Q. I take mild herbal fiber or cleanse pills daily to encourage regularity. Could that be harmful?

A. In the vast majority of cases, constipation results from poor diet choices, namely too little fiber and insufficient fluids. Thus, it's optimal to adjust your dietary fiber and fluid intake before turning to dietary supplements. If you still have problems with regularity after making changes—and women and older people are more likely to suffer chronically from this concern—several herbal products are safe to use on an ongoing basis.

Psyllium, flaxseed, fenugreek, and glucomannan are all herbal bulk-forming laxatives; their high fiber content supplies extra bulk to the stool. They also contain mucilage that expands when it comes in contact with water (which is why these laxatives must be taken with plenty of water). These herbs are fairly mild laxatives and can be taken daily. (Flaxseed is also a good source of nutrients such as magnesium and thiamin.)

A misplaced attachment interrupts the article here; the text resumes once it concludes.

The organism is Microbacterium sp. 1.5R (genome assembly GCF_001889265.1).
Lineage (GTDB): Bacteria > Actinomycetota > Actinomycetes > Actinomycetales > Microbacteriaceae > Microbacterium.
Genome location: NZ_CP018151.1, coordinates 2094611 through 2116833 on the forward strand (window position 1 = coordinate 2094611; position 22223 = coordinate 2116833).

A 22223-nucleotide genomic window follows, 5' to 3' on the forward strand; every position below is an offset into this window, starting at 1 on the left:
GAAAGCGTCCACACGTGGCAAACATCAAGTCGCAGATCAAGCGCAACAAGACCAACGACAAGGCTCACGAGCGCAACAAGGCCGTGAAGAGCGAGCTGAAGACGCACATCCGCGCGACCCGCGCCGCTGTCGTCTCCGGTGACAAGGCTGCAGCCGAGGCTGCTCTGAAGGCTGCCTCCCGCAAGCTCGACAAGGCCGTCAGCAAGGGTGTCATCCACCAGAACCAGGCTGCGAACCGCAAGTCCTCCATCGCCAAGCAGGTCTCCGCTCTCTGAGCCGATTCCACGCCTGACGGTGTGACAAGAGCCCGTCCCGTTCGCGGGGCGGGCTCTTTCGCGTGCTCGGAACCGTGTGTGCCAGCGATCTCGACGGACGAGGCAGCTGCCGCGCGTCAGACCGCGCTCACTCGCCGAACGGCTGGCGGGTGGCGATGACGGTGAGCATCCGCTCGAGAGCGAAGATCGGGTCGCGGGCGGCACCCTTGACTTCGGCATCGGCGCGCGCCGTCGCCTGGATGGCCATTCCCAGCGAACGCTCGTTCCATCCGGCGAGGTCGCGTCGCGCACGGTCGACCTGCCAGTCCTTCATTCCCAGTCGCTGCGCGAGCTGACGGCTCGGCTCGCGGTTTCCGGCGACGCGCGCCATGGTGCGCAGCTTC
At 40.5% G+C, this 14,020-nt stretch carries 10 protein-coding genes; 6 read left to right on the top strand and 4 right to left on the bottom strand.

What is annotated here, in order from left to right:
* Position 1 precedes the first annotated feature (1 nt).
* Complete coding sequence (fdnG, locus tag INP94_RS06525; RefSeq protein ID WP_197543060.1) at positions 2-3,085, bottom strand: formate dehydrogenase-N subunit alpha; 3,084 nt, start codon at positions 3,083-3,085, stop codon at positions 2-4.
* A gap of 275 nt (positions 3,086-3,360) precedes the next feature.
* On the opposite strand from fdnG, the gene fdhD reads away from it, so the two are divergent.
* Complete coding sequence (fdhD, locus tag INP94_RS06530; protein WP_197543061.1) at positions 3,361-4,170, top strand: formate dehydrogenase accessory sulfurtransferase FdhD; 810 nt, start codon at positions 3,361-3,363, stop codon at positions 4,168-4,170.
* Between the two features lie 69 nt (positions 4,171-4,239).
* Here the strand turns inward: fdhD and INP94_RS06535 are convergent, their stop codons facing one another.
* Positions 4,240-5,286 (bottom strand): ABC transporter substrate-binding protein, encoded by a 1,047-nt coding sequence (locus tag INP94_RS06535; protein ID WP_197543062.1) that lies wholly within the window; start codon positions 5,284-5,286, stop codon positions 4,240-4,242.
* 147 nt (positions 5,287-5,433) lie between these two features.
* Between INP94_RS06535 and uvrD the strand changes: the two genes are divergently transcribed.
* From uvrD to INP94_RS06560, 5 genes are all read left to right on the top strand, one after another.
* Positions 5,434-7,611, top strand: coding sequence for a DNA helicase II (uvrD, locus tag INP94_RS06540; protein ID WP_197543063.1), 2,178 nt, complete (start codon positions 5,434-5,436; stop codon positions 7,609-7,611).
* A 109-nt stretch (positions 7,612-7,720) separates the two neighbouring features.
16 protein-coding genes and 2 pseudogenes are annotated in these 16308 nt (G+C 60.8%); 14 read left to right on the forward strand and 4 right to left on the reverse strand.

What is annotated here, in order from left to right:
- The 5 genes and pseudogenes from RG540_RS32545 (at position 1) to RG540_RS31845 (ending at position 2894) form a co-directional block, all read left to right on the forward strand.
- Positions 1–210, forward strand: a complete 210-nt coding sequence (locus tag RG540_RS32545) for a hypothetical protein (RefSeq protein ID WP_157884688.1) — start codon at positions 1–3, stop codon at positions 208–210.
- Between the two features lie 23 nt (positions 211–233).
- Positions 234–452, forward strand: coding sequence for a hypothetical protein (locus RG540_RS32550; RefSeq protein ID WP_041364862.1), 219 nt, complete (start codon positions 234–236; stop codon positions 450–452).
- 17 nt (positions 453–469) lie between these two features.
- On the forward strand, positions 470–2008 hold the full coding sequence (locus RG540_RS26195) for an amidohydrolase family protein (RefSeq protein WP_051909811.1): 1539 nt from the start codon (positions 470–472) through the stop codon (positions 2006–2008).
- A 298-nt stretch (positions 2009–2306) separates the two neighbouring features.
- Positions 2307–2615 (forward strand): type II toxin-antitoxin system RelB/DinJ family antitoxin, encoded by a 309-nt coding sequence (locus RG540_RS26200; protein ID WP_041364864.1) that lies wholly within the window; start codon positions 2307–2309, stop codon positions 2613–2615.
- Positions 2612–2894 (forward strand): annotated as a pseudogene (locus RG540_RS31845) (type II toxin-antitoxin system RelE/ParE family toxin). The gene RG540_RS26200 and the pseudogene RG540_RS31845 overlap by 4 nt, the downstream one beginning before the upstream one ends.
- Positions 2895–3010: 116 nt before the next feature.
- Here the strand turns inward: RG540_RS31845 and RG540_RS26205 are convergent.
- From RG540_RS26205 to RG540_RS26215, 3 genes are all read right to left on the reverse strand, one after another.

Be more careful with herbal stimulant laxatives—such as senna (Cassia acutifolia), Cascara sagrada (Rhamnus purshiana), and aloe vera rind or "latex"—because they tend to be more potent. These stimulant herbs contain anthraquinone glycosides, natural laxatives that induce bowel muscle contractions. After sustained use, your bowels could become dependent, or not move properly without stimulation. Use these herbs for no more than ten consecutive days, for example, as part of a seasonal cleanse program.

This Q&A was written by Victoria Dolby Toews, MPH, a health journalist based in the Pacific Northwest, where she and her family enjoy hiking and cycling.